setting a new record high temperature for the continental United States, and given that the U.S. is the world's tornado capital, and given the wailing of paid political shills like Joe Romm, Brad Johnson (who tried to get traction for a Twitter meme of #poisonedweather going) and weepy Bill McKibben, that tornadoes are exacerbated by global warming, you'd think Nature would have come through for them in July. By their twisted "logic", with record heat, it would naturally come to pass that July had a record number of tornadoes, right? As John Belushi would say: "But nooooooo...."
It's another CLIMATE FAIL, bring out Roger Pielke Jr.'s handy BS button, because Nature has just blown these idiots a raspberry. The only "poison" is their message. - Anthony
Guest post by Paul Homewood from Not a Lot of People Know That
NOAA has now released preliminary numbers for US tornadoes in July, showing that the remarkably quiet season seen up to June has continued. As the graph above indicates, April through July are by far the busiest months, so it is unlikely that the rest of the year will make any significant difference to the overall trend.
On July 28th, a tornado touched down along the northeastern slope of Mount Evans in Colorado at an elevation of approximately 11,900 feet above sea level. The location was remote and no structural damage or injuries were reported. The tornado was uncommon due to the high elevation of its occurrence, marking the second highest elevation at which a tornado has been observed in the nation. Mountainous terrain and high elevations typically create unfavorable conditions for tornadoes, making these events rare, but not impossible. The highest elevation of an observed tornado in the country occurred in July 2004 at 12,000 feet above sea level in California's Sequoia National Park.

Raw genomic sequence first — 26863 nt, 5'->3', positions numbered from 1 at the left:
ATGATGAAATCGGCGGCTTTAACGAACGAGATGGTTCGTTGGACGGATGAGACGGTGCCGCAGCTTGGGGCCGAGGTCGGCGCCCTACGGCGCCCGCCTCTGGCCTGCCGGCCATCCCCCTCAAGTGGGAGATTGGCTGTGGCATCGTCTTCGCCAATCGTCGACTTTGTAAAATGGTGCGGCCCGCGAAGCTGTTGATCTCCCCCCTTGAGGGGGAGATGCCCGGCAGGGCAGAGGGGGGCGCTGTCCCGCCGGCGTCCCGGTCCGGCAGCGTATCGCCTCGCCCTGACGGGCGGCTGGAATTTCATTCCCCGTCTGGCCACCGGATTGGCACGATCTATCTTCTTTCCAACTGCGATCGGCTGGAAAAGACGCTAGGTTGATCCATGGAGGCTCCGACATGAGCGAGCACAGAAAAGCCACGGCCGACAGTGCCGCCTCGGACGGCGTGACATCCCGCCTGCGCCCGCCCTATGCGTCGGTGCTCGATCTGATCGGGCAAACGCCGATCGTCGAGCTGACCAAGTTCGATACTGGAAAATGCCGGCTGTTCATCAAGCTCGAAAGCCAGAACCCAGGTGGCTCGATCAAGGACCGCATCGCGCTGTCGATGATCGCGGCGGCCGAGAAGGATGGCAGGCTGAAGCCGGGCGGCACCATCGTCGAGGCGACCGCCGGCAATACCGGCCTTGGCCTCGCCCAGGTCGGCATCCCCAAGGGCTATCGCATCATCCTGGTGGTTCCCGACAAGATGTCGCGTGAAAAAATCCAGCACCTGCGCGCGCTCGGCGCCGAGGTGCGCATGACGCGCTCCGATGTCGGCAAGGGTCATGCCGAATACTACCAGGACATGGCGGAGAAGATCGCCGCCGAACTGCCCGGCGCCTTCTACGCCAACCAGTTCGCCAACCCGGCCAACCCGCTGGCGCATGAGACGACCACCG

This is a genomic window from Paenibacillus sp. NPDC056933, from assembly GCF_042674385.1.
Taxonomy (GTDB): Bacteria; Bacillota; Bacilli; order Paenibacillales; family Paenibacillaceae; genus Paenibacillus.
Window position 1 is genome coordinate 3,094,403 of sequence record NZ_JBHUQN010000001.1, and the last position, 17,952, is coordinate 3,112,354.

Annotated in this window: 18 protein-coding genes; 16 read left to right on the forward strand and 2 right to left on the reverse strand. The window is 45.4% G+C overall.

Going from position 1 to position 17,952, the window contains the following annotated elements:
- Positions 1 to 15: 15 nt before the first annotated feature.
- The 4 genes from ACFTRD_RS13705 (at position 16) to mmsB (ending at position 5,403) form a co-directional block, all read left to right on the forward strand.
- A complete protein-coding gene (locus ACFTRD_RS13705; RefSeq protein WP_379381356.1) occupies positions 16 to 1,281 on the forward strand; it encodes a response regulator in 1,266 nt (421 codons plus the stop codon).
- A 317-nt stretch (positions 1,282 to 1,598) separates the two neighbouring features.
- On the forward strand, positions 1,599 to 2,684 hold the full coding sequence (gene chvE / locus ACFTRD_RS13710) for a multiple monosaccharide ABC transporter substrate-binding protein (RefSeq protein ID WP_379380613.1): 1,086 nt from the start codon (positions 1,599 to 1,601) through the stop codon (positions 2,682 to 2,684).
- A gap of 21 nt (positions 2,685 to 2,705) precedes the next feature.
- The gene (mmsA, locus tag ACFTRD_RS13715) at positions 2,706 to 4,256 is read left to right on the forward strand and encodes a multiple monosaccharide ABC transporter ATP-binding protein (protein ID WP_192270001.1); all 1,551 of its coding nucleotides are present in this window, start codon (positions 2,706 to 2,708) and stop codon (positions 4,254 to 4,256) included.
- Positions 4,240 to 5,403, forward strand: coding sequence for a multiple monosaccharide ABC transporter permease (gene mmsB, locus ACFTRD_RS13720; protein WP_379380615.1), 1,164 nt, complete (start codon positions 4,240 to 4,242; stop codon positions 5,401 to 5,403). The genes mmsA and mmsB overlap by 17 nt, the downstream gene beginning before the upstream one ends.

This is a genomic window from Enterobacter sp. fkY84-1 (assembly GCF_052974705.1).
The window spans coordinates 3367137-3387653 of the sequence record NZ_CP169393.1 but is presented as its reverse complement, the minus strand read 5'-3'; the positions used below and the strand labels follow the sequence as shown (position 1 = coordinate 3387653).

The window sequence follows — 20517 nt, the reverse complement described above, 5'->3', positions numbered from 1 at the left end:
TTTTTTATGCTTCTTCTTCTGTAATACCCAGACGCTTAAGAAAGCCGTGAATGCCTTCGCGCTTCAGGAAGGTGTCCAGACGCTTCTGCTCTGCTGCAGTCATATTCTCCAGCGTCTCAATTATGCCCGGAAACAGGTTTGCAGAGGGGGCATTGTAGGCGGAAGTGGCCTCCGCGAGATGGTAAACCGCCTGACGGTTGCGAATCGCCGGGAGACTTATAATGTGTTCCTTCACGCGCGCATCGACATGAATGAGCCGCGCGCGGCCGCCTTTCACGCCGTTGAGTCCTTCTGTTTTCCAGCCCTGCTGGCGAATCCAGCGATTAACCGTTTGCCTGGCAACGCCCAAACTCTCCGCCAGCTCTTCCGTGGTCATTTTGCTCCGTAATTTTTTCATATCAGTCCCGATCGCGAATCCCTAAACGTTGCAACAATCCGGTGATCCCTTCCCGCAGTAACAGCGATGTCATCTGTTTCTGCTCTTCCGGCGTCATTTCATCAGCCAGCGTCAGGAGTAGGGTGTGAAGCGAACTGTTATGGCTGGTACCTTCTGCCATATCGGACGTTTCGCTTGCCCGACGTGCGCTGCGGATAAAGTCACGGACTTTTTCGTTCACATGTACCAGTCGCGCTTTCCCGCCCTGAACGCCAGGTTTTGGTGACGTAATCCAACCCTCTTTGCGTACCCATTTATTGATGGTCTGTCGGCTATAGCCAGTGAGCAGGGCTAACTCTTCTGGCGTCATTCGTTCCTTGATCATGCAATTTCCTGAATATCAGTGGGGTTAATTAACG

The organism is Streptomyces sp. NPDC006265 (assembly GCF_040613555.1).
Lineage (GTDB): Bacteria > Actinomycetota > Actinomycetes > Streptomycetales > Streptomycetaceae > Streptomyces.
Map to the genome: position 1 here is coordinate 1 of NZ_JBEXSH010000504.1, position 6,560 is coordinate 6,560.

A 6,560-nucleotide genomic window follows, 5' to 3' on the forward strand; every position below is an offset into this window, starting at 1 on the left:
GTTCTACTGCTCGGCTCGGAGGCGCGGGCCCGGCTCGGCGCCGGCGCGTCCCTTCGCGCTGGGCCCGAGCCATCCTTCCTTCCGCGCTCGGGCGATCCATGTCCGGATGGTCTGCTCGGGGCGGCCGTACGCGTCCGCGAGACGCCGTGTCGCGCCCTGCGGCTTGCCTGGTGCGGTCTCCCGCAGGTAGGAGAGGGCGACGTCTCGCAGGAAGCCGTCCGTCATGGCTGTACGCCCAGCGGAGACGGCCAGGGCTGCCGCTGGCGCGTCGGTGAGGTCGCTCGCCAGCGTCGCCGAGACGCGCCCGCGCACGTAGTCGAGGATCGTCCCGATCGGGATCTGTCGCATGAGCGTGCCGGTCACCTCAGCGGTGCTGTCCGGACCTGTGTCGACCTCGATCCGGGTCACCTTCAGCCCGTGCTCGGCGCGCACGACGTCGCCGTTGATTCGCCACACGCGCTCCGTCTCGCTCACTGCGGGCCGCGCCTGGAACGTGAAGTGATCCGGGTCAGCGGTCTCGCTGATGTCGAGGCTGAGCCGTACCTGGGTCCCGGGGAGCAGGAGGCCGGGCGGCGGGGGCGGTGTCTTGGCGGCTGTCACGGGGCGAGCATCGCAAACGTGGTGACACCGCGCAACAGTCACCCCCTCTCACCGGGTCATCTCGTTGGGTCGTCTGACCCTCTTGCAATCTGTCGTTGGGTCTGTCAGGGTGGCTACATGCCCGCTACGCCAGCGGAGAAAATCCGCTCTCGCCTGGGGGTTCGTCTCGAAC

Confirmed numbers for March
The SPC have confirmed the actual numbers for March, with a total of 82 tornadoes of EF-1 classification or greater. As in February, this was unusually high, comparing with the 1970-2011 March average of 42. Since 1950, the March total ranks 4th highest, behind 1976, 1961 and 1991. The total for 1976 of 147 was a good deal higher though.
There were 81 confirmed tornadoes in April, close to the 1970-2011 average of 85.
but do give some clues.
How do tornadoes form? The classic answer - "warm moist Gulf air meets cold Canadian air and dry air from the Rockies" - is a gross oversimplification. Many thunderstorms form under those conditions (near warm fronts, cold fronts and drylines respectively), which never even come close to producing tornadoes. Even when the large-scale environment is extremely favourable for tornadic thunderstorms, as in an SPC "High Risk" outlook, not every thunderstorm spawns a tornado. The truth is that we don't fully understand.Now take a look at the next two temperature maps from GISS for April, first last year and then this year.